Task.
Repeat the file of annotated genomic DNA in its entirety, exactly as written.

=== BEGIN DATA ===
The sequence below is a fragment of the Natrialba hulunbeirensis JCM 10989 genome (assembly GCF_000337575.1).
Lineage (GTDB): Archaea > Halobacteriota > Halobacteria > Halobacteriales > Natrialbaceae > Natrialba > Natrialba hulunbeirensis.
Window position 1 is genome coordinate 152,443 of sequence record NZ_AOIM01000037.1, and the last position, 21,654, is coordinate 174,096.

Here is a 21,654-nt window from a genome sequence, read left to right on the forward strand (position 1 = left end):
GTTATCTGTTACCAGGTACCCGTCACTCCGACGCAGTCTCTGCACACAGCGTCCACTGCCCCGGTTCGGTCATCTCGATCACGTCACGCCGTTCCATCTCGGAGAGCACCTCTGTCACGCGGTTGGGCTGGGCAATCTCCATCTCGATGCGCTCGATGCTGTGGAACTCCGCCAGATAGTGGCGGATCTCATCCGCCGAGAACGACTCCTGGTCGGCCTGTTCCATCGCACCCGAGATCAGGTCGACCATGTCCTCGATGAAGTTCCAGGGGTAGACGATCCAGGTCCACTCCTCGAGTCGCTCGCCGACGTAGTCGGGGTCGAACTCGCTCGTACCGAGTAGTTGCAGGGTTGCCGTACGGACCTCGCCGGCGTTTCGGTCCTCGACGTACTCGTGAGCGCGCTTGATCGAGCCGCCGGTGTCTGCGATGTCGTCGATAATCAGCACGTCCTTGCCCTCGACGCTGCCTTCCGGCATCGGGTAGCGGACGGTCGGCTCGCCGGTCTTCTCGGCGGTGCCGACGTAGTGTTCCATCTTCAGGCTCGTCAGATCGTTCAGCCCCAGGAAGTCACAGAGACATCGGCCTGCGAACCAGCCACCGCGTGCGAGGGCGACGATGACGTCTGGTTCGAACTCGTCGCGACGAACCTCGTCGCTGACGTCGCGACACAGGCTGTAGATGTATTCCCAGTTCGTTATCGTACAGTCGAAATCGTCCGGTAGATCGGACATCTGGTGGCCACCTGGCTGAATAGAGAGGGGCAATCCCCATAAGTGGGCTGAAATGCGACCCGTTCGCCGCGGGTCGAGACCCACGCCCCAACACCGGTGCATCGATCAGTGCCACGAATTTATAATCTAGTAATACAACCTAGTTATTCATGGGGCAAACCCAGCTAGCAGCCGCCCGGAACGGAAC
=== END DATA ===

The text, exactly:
The sequence below is a fragment of the Natrialba hulunbeirensis JCM 10989 genome (assembly GCF_000337575.1).
Lineage (GTDB): Archaea > Halobacteriota > Halobacteria > Halobacteriales > Natrialbaceae > Natrialba > Natrialba hulunbeirensis.
Window position 1 is genome coordinate 152,443 of sequence record NZ_AOIM01000037.1, and the last position, 21,654, is coordinate 174,096.

Here is a 21,654-nt window from a genome sequence, read left to right on the forward strand (position 1 = left end):
GTTATCTGTTACCAGGTACCCGTCACTCCGACGCAGTCTCTGCACACAGCGTCCACTGCCCCGGTTCGGTCATCTCGATCACGTCACGCCGTTCCATCTCGGAGAGCACCTCTGTCACGCGGTTGGGCTGGGCAATCTCCATCTCGATGCGCTCGATGCTGTGGAACTCCGCCAGATAGTGGCGGATCTCATCCGCCGAGAACGACTCCTGGTCGGCCTGTTCCATCGCACCCGAGATCAGGTCGACCATGTCCTCGATGAAGTTCCAGGGGTAGACGATCCAGGTCCACTCCTCGAGTCGCTCGCCGACGTAGTCGGGGTCGAACTCGCTCGTACCGAGTAGTTGCAGGGTTGCCGTACGGACCTCGCCGGCGTTTCGGTCCTCGACGTACTCGTGAGCGCGCTTGATCGAGCCGCCGGTGTCTGCGATGTCGTCGATAATCAGCACGTCCTTGCCCTCGACGCTGCCTTCCGGCATCGGGTAGCGGACGGTCGGCTCGCCGGTCTTCTCGGCGGTGCCGACGTAGTGTTCCATCTTCAGGCTCGTCAGATCGTTCAGCCCCAGGAAGTCACAGAGACATCGGCCTGCGAACCAGCCACCGCGTGCGAGGGCGACGATGACGTCTGGTTCGAACTCGTCGCGACGAACCTCGTCGCTGACGTCGCGACACAGGCTGTAGATGTATTCCCAGTTCGTTATCGTACAGTCGAAATCGTCCGGTAGATCGGACATCTGGTGGCCACCTGGCTGAATAGAGAGGGGCAATCCCCATAAGTGGGCTGAAATGCGACCCGTTCGCCGCGGGTCGAGACCCACGCCCCAACACCGGTGCATCGATCAGTGCCACGAATTTATAATCTAGTAATACAACCTAGTTATTCATGGGGCAAACCCAGCTAGCAGCCGCCCGGAACGGAAC